The United States, like Germany, came late to the empire business. It did not aspire to informal Empire, but rather went to great lengths to undermine the existing empires to open them up for US business. Eric Louw tells the story very well:
Louw, P. Eric. 2010. Roots of the Pax Americana: Decolonization, Development, Democratization and Trade (Manchester: Manchester University Press).
In his account, the US was going to great lengths to undermine Britain's Empire, especially India, even when those powers were allies during the Second World War. He attributes Chamberlain's behavior in Munich to a justifiable fear that dependence on US support in fighting the Nazis posed a greater threat to the empire than the Nazis themselves. He shows that the US made good use of Gandhi in discrediting the British Empire.
Rather than going to the expense and trouble of maintaining a formal Empire, the US preferred finding compliant regimes in important venues. For example, the US could have kept Cuba as a colony, but it got what it needed much more cheaply by keeping friendly governments in place. In contrast, Puerto Rico, which was much smaller, would not pose much trouble as a territory controlled by the US.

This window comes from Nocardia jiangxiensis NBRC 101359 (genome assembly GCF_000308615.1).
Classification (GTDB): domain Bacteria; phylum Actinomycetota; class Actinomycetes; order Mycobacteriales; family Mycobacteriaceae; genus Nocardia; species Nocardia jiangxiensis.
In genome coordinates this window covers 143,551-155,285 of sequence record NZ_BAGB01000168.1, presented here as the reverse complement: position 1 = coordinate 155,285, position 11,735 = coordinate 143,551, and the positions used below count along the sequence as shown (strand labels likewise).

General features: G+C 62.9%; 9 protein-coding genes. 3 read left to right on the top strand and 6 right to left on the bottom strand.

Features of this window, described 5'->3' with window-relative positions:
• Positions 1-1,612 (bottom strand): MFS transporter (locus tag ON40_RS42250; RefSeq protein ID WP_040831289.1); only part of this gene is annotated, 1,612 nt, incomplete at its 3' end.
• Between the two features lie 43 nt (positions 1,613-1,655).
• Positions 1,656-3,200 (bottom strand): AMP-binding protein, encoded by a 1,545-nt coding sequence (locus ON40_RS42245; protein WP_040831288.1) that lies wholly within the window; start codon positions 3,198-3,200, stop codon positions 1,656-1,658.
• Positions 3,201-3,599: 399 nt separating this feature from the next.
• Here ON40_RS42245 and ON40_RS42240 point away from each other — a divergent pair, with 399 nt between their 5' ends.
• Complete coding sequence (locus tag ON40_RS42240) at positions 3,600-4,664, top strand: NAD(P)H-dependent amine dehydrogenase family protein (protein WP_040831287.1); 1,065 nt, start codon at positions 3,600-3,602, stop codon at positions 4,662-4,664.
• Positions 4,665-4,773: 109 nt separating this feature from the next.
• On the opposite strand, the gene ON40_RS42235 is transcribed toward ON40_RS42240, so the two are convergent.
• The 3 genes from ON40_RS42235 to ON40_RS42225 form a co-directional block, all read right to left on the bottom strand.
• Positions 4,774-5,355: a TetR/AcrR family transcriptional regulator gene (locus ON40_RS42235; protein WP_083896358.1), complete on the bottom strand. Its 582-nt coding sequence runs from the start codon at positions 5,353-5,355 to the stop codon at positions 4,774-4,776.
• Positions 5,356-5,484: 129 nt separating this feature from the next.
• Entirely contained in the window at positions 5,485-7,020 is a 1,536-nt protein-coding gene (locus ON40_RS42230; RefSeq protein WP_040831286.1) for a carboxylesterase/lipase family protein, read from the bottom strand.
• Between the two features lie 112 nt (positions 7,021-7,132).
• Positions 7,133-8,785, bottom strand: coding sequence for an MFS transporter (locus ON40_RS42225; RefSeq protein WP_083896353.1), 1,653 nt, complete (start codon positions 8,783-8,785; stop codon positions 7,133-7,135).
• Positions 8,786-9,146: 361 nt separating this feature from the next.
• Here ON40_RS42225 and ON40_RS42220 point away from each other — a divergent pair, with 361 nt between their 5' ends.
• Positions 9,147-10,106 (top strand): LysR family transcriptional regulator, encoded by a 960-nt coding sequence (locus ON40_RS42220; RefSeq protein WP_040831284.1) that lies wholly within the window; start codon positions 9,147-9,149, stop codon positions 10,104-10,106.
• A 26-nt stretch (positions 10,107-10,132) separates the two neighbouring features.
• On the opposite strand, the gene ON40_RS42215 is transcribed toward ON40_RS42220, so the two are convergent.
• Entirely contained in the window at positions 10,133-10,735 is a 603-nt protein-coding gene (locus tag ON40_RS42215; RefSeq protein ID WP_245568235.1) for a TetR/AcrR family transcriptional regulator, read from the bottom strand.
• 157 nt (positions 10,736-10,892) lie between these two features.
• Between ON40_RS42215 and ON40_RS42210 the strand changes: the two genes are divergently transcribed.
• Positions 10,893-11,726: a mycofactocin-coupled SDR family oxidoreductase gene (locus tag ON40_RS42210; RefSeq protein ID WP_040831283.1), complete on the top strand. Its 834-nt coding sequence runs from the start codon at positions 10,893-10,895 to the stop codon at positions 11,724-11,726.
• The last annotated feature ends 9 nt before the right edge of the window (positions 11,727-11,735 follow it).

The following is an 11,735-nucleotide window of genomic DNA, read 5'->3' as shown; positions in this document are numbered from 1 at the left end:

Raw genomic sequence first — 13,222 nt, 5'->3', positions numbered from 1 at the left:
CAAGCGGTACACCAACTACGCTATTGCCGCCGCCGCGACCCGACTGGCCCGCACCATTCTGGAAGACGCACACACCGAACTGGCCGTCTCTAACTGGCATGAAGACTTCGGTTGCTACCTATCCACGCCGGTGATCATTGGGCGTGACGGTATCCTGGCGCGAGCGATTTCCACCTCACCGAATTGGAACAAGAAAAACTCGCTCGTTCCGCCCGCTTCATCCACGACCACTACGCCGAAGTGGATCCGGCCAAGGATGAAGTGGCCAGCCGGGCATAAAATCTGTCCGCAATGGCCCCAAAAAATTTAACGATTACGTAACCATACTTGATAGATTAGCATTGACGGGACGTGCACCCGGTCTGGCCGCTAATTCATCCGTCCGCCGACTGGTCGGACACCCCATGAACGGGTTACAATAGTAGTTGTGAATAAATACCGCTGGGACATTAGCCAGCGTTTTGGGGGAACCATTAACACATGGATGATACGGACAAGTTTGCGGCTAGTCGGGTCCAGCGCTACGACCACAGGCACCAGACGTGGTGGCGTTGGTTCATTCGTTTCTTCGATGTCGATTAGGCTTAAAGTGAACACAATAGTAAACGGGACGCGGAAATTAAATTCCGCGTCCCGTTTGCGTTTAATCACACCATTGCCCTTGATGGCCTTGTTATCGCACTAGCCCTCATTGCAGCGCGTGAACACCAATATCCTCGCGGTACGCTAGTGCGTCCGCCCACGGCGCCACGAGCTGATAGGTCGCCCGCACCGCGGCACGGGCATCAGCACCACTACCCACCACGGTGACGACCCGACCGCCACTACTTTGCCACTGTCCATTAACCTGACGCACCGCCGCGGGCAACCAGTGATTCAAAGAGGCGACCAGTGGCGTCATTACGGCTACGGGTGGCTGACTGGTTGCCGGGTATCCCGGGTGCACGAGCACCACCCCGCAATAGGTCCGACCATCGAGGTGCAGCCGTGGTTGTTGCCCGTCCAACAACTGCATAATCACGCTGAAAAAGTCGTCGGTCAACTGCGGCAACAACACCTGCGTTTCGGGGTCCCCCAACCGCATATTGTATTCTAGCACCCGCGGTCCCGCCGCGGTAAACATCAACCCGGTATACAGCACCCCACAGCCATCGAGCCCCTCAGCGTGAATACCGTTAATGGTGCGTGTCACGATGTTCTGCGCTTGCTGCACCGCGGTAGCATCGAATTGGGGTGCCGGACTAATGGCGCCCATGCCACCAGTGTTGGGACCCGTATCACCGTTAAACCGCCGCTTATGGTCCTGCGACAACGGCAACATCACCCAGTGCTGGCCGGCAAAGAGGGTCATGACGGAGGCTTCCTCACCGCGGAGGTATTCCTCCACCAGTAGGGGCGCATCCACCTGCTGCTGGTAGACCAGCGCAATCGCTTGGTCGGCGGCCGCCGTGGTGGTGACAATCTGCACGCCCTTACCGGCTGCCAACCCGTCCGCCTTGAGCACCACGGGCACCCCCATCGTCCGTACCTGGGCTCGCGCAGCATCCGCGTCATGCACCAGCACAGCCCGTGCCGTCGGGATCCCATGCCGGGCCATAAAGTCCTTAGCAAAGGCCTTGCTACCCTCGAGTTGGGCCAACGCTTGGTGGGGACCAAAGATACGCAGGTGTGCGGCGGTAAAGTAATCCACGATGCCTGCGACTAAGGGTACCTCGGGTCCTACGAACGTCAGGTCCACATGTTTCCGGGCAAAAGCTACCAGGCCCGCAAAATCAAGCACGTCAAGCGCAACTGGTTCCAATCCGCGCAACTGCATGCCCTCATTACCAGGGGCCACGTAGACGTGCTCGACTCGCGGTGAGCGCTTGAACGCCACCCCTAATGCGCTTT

The book does not seem to be intended as a radical critique. It does not discuss how this Pax (Pox) Americana proved to be a disaster, leaving people under the rule of Marcos, Mubarak, the Shah, and other such klepocrats and thugs I am anxiously waiting new chapter being written today in the streets of the Middle East.